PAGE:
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UAE security analysts find vulnerabilities in IoT devices

Cyber-security experts urge businesses and individuals to understand the risks of “smart” devices

UAE security analysts find vulnerabilities in IoT devices
While there are certainly advantages to IoT and smart devices, they are also a very attractive area for hacking and privacy breaches, warn security experts

The boom of the Internet of Things (I0T) and smart devices means we are heading towards a connected and convenient future.

A future which sees an influx of smart devices, such as smart kitchen appliances informing you when the refrigerator requires stocking up to health-related wearable devices which can monitor your heart rate or blood pressure. The overall aim of a connected future, is to make like simpler and better.

However, behind the convenience, lurks issues focussed on security risks, lack of privacy, cyber hacks and potential heightened surveillance abilities from government officials, which was revealed earlier this year by US director of national intelligence, James Clapper.

Furthermore, research house Gartner predict that, by 2020, a black market exceeding $5bn will exist to sell fake sensor and video data for enabling criminal activity and protecting personal privacy. With all the data that smart devices has the potential to gather, it means these devices are vulnerable to targeted attacks.

Managed, a UAE-based cyber security company showcased how vulnerable these IoT systems and smart consumer electronics are to being hacked and breached.

The security analysts hacked and compromised well-known smart consumer electronics, children's games and toys, computing devices and industrial equipment. The aim was to raise awareness in the market about the dangers lurking in these devices and how to mitigate the risk. According to the Managed engineers, they have routinely found connected devices being deployed without suitable security and hardening processes.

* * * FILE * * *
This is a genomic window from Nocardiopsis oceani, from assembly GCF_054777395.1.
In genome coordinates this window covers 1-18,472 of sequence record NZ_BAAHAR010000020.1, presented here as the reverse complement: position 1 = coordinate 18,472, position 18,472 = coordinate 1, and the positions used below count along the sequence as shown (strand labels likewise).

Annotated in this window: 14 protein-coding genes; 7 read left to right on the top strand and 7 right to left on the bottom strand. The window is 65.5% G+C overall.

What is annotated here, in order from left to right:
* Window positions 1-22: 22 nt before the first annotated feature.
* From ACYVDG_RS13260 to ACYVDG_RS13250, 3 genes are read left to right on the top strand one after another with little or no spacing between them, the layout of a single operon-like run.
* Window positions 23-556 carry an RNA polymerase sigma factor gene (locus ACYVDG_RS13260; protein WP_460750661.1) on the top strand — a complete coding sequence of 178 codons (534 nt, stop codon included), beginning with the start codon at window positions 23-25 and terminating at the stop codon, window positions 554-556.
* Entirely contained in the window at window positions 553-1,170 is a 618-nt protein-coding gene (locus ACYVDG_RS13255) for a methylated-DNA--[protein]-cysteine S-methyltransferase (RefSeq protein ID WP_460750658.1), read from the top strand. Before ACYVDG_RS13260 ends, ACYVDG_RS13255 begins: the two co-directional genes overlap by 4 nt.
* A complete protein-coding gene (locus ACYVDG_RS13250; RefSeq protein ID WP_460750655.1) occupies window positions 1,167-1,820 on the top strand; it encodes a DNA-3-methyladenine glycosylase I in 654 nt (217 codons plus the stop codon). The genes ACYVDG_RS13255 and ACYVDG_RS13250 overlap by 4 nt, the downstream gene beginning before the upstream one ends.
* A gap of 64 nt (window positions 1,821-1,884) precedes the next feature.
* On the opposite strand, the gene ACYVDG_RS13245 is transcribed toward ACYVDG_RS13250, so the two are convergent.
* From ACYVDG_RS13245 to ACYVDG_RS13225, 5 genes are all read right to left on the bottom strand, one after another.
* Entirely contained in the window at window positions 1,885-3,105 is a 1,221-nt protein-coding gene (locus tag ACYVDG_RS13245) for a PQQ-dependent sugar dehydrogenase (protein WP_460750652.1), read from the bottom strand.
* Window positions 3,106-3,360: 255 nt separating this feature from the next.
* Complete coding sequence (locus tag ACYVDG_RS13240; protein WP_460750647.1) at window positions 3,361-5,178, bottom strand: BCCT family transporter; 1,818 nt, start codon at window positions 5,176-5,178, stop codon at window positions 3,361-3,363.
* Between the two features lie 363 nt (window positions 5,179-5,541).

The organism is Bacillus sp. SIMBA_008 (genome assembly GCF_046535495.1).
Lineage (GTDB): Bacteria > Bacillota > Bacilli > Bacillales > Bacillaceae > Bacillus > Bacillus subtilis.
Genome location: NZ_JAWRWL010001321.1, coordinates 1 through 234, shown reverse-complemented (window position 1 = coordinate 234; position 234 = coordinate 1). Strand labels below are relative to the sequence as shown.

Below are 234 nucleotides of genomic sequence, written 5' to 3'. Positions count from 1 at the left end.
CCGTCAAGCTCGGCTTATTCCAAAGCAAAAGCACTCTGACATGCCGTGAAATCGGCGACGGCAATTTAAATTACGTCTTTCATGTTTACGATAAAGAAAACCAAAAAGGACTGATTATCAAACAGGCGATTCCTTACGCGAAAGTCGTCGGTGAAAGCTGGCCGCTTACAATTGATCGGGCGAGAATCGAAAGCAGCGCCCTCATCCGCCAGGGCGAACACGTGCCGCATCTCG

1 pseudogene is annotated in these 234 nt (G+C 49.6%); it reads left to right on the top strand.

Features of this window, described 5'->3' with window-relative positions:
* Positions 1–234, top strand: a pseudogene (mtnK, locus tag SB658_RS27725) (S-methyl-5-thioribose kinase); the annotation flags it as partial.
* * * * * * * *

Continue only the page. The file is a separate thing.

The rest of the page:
Managed experts explain that users must realise that these devices are full-fledged computers that require the same level of patching and security management as their regular PCs and communication devices.

The other serious issue is the amount of information being sent back by the connected smart devices to the manufacturer or the service provider. As the number of devices being deployed in the field increases, manufacturers are adding more services to generate revenue. Packet data analysis of traffic going from the devices back to the manufacturer shows very detailed information being sent back.

Managed recommends that companies and consumers should be mindful of security and privacy when deploying these new technology devices at work and in their homes. The first step is to change the default passwords for admin level to complex passwords and then update the firmware with the latest version to ensure the devices are secure.

Users should carefully check the options in the setup menus to ensure that their privacy is maintained. Managed analysts however warn that selecting privacy options is still not a guarantee that user's private information is not being sent back. Companies should also think through the security implications and if possible isolate the IoT equipment from their main corporate networks.

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